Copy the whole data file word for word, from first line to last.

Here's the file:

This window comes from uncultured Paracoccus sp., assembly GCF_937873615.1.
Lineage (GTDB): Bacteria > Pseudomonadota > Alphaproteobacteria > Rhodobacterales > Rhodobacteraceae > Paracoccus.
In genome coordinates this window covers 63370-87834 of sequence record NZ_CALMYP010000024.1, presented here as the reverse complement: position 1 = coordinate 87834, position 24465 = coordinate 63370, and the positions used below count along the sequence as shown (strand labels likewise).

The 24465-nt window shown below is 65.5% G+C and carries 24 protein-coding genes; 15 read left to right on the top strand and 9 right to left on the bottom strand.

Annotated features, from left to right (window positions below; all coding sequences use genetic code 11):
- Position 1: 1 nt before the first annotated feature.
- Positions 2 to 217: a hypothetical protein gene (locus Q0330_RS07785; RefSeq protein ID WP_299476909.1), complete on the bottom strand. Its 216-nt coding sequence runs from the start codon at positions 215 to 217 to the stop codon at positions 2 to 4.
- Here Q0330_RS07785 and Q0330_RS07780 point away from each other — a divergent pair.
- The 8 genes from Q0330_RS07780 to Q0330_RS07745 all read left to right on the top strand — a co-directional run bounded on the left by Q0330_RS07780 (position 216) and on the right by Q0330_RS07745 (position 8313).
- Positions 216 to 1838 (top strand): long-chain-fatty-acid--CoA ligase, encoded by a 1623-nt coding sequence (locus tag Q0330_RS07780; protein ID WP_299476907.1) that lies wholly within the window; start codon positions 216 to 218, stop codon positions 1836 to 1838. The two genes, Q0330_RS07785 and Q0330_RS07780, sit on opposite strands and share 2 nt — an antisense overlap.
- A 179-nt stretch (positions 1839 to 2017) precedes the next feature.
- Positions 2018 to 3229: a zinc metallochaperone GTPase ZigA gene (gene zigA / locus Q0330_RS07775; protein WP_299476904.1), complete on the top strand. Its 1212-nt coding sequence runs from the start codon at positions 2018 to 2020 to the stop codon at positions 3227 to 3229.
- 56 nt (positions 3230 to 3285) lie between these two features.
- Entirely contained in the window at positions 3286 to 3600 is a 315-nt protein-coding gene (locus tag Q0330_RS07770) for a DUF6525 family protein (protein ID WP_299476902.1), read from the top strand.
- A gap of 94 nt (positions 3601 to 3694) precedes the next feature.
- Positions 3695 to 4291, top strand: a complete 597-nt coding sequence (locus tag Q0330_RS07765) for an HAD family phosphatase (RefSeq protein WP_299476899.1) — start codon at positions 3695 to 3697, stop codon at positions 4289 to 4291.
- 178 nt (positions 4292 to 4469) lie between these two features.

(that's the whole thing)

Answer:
This window comes from uncultured Paracoccus sp., assembly GCF_937873615.1.
Lineage (GTDB): Bacteria > Pseudomonadota > Alphaproteobacteria > Rhodobacterales > Rhodobacteraceae > Paracoccus.
In genome coordinates this window covers 63370-87834 of sequence record NZ_CALMYP010000024.1, presented here as the reverse complement: position 1 = coordinate 87834, position 24465 = coordinate 63370, and the positions used below count along the sequence as shown (strand labels likewise).

The 24465-nt window shown below is 65.5% G+C and carries 24 protein-coding genes; 15 read left to right on the top strand and 9 right to left on the bottom strand.

Annotated features, from left to right (window positions below; all coding sequences use genetic code 11):
- Position 1: 1 nt before the first annotated feature.
- Positions 2 to 217: a hypothetical protein gene (locus Q0330_RS07785; RefSeq protein ID WP_299476909.1), complete on the bottom strand. Its 216-nt coding sequence runs from the start codon at positions 215 to 217 to the stop codon at positions 2 to 4.
- Here Q0330_RS07785 and Q0330_RS07780 point away from each other — a divergent pair.
- The 8 genes from Q0330_RS07780 to Q0330_RS07745 all read left to right on the top strand — a co-directional run bounded on the left by Q0330_RS07780 (position 216) and on the right by Q0330_RS07745 (position 8313).
- Positions 216 to 1838 (top strand): long-chain-fatty-acid--CoA ligase, encoded by a 1623-nt coding sequence (locus tag Q0330_RS07780; protein ID WP_299476907.1) that lies wholly within the window; start codon positions 216 to 218, stop codon positions 1836 to 1838. The two genes, Q0330_RS07785 and Q0330_RS07780, sit on opposite strands and share 2 nt — an antisense overlap.
- A 179-nt stretch (positions 1839 to 2017) precedes the next feature.
- Positions 2018 to 3229: a zinc metallochaperone GTPase ZigA gene (gene zigA / locus Q0330_RS07775; protein WP_299476904.1), complete on the top strand. Its 1212-nt coding sequence runs from the start codon at positions 2018 to 2020 to the stop codon at positions 3227 to 3229.
- 56 nt (positions 3230 to 3285) lie between these two features.
- Entirely contained in the window at positions 3286 to 3600 is a 315-nt protein-coding gene (locus tag Q0330_RS07770) for a DUF6525 family protein (protein ID WP_299476902.1), read from the top strand.
- A gap of 94 nt (positions 3601 to 3694) precedes the next feature.
- Positions 3695 to 4291, top strand: a complete 597-nt coding sequence (locus tag Q0330_RS07765) for an HAD family phosphatase (RefSeq protein WP_299476899.1) — start codon at positions 3695 to 3697, stop codon at positions 4289 to 4291.
- 178 nt (positions 4292 to 4469) lie between these two features.